February, 1965

he concept of "rights" is literally devoid of meaning.

On the one hand, they have been interpreted as some unalterable, inviolable properties of being human, or of being a social being.

On the other hand, "rights" have always been subject to violation, alteration, reversal by common agreement of enough people.

an we discover what they really are, if anything?

It may be taken as axiomatic that all actions are possible for an individual. The evidence for this is in the meaning of the words: all actions, except impossible ones, are therefore possible.

It may also be taken as axiomatic that all rules or laws are essentially arbitrary. The evidence for this is in the fact that all rules or laws may be changed.

Putting these together it appears that an individual has the ability to do anything from those things which concern himself to those which concern other people. Such circumscription as may be imposed by the society may introduce unfavorable consequences over which he has no control, but can not change the inherent possibilities of his actions, and are therefore only essentially arbitrary pseudo-limitations from outside the person they are neither basic nor fundamental. I conclude then that a person has the "right'f to do anything he chooses.

Am I arguing for criminality, for immorality? No, for I assert that concomitantly a person has the responsibility to place limitations on his own actions. These can be the only true limitations, coming from within him.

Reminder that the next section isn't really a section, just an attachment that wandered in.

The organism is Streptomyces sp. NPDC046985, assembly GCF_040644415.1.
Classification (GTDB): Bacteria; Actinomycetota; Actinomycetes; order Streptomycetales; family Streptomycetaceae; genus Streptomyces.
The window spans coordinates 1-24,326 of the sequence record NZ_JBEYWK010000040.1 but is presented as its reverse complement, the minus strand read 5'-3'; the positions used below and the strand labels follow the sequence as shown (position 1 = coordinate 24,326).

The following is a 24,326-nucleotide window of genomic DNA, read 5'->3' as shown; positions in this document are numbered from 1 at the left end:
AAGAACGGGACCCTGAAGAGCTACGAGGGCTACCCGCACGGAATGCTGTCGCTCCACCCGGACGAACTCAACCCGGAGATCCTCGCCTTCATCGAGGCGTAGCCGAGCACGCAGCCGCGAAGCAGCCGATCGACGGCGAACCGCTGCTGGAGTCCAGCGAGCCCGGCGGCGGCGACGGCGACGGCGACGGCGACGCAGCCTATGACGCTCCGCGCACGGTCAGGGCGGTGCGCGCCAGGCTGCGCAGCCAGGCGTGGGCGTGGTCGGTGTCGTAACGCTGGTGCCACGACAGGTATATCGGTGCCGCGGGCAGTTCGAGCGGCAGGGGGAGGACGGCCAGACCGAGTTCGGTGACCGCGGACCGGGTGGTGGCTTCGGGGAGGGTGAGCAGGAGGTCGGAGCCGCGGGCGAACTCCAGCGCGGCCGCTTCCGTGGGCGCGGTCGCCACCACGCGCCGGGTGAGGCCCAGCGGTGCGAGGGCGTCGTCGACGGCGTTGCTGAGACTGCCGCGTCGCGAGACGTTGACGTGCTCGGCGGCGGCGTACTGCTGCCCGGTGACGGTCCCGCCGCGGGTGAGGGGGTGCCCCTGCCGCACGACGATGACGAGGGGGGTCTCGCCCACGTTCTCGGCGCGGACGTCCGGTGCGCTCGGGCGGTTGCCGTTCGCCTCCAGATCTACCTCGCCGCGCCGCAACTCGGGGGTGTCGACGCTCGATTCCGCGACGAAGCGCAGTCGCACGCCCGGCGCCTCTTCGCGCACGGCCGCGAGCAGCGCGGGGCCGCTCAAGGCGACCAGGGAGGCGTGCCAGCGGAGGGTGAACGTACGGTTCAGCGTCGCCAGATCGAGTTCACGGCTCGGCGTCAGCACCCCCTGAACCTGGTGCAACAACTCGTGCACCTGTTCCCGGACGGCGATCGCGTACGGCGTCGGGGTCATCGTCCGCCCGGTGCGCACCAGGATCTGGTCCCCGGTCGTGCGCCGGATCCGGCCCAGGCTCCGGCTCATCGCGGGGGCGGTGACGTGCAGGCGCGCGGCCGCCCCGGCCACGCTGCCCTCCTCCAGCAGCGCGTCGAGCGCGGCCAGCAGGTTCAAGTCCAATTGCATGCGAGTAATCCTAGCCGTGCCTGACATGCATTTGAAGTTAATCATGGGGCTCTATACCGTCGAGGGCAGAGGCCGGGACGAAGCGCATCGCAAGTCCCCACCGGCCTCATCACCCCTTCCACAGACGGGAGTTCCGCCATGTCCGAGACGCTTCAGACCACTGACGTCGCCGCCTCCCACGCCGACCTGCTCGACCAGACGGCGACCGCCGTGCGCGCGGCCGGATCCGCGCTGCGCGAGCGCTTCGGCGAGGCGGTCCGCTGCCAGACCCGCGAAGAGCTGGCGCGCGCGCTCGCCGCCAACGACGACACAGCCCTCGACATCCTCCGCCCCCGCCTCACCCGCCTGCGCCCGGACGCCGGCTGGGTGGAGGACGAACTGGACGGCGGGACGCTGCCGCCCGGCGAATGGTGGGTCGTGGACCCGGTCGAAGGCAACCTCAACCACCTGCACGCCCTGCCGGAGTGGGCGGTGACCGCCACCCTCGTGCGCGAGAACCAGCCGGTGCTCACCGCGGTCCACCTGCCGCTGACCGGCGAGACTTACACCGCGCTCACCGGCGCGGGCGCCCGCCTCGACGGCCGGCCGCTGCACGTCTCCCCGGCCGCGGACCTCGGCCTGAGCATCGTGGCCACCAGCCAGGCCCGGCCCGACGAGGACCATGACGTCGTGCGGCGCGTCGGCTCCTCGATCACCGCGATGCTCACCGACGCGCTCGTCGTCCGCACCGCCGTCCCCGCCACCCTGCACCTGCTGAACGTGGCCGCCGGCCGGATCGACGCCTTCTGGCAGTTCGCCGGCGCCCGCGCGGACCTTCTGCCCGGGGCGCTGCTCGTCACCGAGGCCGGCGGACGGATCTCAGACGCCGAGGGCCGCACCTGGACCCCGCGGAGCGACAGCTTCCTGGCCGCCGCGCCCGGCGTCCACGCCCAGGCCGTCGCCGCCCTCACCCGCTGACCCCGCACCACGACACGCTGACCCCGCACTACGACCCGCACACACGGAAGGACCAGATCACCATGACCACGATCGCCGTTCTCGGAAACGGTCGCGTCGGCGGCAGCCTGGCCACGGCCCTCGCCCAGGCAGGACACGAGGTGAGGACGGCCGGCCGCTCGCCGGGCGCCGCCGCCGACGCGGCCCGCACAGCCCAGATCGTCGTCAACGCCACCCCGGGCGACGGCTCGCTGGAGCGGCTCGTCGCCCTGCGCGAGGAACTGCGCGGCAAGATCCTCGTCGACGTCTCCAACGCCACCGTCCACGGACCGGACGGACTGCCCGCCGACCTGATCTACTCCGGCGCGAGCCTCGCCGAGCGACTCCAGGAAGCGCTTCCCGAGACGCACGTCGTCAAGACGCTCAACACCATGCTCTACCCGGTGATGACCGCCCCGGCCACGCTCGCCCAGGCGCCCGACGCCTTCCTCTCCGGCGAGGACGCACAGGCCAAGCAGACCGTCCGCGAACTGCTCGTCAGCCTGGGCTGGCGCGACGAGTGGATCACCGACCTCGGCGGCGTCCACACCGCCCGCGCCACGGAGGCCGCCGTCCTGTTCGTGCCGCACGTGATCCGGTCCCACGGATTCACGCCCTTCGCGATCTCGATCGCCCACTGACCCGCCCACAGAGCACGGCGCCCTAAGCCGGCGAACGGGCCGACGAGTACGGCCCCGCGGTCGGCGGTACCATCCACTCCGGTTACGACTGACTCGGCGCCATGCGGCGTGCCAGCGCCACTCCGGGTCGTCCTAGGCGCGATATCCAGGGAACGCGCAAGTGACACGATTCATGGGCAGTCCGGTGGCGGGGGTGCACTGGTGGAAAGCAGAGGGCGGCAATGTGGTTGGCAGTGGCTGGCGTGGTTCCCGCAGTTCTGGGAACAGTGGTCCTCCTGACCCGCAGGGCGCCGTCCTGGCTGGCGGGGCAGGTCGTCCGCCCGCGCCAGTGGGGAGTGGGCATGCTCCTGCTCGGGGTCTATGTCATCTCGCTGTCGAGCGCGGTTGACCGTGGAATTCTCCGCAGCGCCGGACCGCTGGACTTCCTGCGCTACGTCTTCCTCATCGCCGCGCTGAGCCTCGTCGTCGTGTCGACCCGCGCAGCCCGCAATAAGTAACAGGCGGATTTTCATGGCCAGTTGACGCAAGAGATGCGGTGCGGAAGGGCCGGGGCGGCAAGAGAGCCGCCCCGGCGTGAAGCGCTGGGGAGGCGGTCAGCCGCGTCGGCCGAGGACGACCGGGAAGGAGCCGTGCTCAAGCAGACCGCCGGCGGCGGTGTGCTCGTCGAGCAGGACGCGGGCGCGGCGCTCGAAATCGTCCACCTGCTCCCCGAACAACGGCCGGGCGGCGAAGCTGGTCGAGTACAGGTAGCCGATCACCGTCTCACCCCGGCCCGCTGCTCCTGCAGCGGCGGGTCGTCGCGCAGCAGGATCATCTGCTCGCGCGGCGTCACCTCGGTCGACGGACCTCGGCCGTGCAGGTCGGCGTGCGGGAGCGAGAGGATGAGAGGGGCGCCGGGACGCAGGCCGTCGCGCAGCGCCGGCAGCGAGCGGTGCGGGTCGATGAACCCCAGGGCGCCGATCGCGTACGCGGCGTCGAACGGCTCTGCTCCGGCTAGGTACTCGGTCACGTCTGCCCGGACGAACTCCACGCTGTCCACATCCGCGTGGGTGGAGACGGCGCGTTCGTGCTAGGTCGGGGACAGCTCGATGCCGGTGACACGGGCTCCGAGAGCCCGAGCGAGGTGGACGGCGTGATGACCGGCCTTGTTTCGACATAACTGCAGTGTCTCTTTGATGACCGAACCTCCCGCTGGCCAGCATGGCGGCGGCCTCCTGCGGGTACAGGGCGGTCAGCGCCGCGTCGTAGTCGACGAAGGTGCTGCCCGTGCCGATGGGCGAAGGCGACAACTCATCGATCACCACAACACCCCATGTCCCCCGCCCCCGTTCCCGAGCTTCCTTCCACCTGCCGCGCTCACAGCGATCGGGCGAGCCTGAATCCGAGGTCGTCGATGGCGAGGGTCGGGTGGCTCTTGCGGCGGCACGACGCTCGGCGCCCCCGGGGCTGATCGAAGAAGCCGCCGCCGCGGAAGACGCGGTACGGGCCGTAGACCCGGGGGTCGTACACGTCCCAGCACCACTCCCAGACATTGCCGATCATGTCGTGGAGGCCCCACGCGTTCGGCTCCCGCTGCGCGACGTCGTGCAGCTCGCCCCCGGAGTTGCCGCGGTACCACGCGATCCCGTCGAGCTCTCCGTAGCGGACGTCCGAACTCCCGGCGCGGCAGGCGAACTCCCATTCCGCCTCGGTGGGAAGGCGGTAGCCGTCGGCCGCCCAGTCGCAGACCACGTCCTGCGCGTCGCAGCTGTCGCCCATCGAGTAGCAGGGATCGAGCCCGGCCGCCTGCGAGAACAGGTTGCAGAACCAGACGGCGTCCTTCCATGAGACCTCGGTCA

What does such responsibility entail? It includes recognition of the direct consequences of the actions one takes, the effects and results on people and things; inclusion of those direct consequences as determinative factors in his decisions about actions; and willingness to accept those consequences. It may include: recognition of the indirect consequences resulting to a person from the essentially arbitrary rules which may exist concerning the action; and inclusion of those indirect consequences as determinative factors in the decision.

And I suggest further: Laws were made to be broken. If man possessed an infallible jUdgment a superior conscience, we might trust his laws but he has not evolved to this yet, and so our laws and rules should be recognized only as approximate guides to actions, as cumulative human evaluations of actions, manifested however only in the indirect consequences which they specify. Laws can never include all possibilities; they may guide us, but should not enslave us.

There are fundamental laws for human actions perhaps; the Golden Rule may be an approximation. It puts together in the same statement the two principal impulses in man's behavior: selfishness and altruism, apparently opposite, but equated in the rule. It places the evaluation of the direct consequences of one's actions in a light which makes it most possible to make them a determinative factor in one's decisions.

(originally published under the name of John Fitz)